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Part 2 - Sitecore 7.x: a look back at how things were done before the release of version 8.

In this series of blog posts I’ll talk about how we approach Sitecore® Experience Platform™ 8 production hosting at Cucumber. As this is a large topic I’ve decided to split it into bite-sized chunks for easier digestion.

Part 1 - Production Hosting
This post outlines the kinds of things that you should be considering when planning your production deployment of the Sitecore® Experience Platform™

Part 2 - Sitecore 7.x
A look back at how things were done before the release of version 8 and the problems that version 8 addresses.

Part 3 - MongoDB
An introduction to the MongoDB NoSQL database and some of the things you should know about hosting it in production.

Part 4 - Sitecore 8.x Standalone
A description of the minimal infrastructure required to host the Sitecore® Experience Platform™ in production based on Sitecore best practices.

Part 5 - Sitecore 8.x High Availability
This post will show an approach to achieving high availability with the Sitecore® Experience Platform™.

Part 6 - Solr
An introduction to Solr, an open source enterprise search platform used by the Sitecore® Experience Platform™.

Part 7 - Sitecore 8.x xDB Cloud
Sitecore’s xDB cloud edition introduction and current status.

Part 8 - Sitecore 8.x Hybrid Architecture
Designing a hybrid architecture using SaaS offerings.

Part 9 - Sitecore 8.x How to Choose an Architecture
The Cucumber approach to designing Sitecore® Experience Platform™ 8 production infrastructure.

Introduction
In the previous blog post I introduced the kinds of things that you should be considering when planning your production deployment of the Sitecore® Experience Platform™. In this blog post I want to take a bit of a look back at some of the reasons why the platform has changed from version 7.x before moving on to introduce the new architecture.

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This diagram shows what a typical 7.x installation of Sitecore looked like. Authoring and delivery are split apart and multiple delivery servers provide scalability, high availability and the ability to deliver zero downtime deployments. The core and web databases are shared between the CM and CD servers and the analytics database is housed on a dedicated server. This is done for scalability reasons because this was the hardest part to scale. High availability of all databases except analytics was achieved through mirroring, which was deprecated in SQL Server 2012 in favour of AlwaysOn availability groups.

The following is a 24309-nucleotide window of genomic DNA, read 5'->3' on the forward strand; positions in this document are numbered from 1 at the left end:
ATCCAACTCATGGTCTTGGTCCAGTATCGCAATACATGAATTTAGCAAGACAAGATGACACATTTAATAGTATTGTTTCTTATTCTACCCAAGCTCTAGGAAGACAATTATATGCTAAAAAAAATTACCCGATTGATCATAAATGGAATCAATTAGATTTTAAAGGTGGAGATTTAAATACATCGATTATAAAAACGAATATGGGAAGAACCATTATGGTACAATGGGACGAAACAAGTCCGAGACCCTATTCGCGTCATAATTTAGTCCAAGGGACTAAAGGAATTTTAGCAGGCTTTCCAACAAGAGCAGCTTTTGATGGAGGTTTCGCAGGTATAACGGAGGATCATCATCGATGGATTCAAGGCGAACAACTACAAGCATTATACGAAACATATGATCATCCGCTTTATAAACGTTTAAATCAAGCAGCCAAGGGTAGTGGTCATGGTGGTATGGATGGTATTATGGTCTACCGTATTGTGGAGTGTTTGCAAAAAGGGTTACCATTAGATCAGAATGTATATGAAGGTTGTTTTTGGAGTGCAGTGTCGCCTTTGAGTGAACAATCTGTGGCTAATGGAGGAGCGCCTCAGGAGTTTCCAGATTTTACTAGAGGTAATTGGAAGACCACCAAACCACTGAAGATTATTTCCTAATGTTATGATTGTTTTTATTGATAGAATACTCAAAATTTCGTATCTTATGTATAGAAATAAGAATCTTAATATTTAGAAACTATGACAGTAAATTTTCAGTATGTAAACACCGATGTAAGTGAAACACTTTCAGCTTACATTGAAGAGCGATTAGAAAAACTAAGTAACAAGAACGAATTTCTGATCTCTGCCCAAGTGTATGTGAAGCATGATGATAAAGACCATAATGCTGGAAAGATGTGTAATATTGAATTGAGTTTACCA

Each new version of Sitecore brings a wealth of new features and to support that the architecture is becoming increasingly complicated.

The problem
As I mentioned earlier, the problem with the Sitecore 7.x architecture on higher traffic sites was that the analytics database became a performance bottleneck. The main reason for this was that it had to deliver high performance under a mixed workload. Fast writes were required in order to keep request times low as event data was being persisted. At the same time, fast reads were required to keep the behind-the-scenes user interfaces responsive. Any custom code that queried historical data for personalisation or other purposes such as to display page views only compounded the problem.

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Indexes are essential in keeping reads fast, especially as the volume of data grows and table scans become increasingly expensive. The Sitecore 7.x analytics database was no exception to this rule. The problem is that maintaining indexes slows down writes.

It is possible to design SQL Server architectures that can scale to handle these types of challenges and more. However, this can become expensive in terms of skills, hardware and licensing. Additionally, many people don’t have the skills or feel comfortable deviating from the vendor’s recommended architecture.

Sitecore 7.5+
With the release of Sitecore 7.5 (shortly before the 8.0 release) the architecture was changed to address this issue. Sitecore Experience Database xDB, backed by the NoSQL database, MongoDB was added in order to split the analytics read and write workloads. MongoDB became responsible for data collection (writes) and a new aggregation framework based on the MapReduce pattern was added to process data before inserting it into SQL Server for reporting (reads). Separating processing out, enabled it to be scaled horizontally by adding more servers.

This made MongoDB a requirement for a Sitecore® Experience Platform™ 8 installation, a change which introduced a non-Microsoft technology into the Sitecore stack. MongoDB is easy to get started with, but gets more complex as production considerations are taken into account.

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Conclusion
In this post we took a brief look back at the previous versions of Sitecore in order to understand the motivation behind the architectural changes introduced with the Sitecore® Experience Platform™ 8. This helps set the scene for the next post in which I’ll introduce MongoDB and talk about some of the options for running it in production.

For more infomation on Sitecore or if your ready to embark on a new digital project, contact Cucumber today